Japan to tackle child poverty in Okinawa


The government announced Saturday it plans to implement from April antipoverty measures in Okinawa Prefecture targeted at children, including the placement of more than 100 specialized staff and the creation of around-the-clock assistance centers.

Child poverty has become a serious issue in the nation’s southernmost prefecture, which saw per capita income hit the lowest level in the country in fiscal 2011 after registering the highest rate of fatherless households the preceding year.

Children in single-parent families have higher probabilities of committing crimes, an official with the Okinawa prefectural government said.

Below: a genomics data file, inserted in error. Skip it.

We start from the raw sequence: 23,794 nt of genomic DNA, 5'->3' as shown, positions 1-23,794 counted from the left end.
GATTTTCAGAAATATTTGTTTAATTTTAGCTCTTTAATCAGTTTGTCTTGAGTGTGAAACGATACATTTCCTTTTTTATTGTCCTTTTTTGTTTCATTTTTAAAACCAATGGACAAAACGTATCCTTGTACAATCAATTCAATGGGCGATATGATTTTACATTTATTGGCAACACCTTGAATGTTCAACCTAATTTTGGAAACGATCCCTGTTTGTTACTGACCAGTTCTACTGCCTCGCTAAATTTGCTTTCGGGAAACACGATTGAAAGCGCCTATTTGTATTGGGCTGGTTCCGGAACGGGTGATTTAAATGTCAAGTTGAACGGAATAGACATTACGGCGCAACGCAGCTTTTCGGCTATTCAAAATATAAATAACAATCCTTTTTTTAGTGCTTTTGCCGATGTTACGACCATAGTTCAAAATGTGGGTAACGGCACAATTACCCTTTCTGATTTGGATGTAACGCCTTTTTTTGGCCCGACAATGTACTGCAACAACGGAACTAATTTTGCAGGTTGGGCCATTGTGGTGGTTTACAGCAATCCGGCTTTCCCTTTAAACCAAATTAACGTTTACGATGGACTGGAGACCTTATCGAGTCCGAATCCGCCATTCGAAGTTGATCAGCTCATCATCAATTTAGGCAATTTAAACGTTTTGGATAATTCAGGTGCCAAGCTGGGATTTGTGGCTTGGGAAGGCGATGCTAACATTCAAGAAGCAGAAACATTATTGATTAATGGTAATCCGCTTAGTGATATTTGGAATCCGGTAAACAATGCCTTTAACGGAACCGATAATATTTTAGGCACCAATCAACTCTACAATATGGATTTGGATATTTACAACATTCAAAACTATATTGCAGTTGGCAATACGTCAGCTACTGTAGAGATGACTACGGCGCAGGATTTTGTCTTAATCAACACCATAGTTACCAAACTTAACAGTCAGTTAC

According to officials, the newly hired specialists, primarily social workers, will be sent throughout Okinawa to work as full-time staff. They will gather information on poor families in their areas, share it with local schools and nonprofit organizations, and make administrative services available to children in need of support.

The specialized staff will be positioned primarily in urban areas where community ties are weakest.

Officials also said around 30 support facilities that operate 24 hours a day will be set up at community centers and children’s halls in the prefecture to provide children left alone by their parents with meals and study assistance.

To fully cover the costs for the antipoverty program, the central government has earmarked ¥1 billion in its fiscal 2016 budget plan, officials said.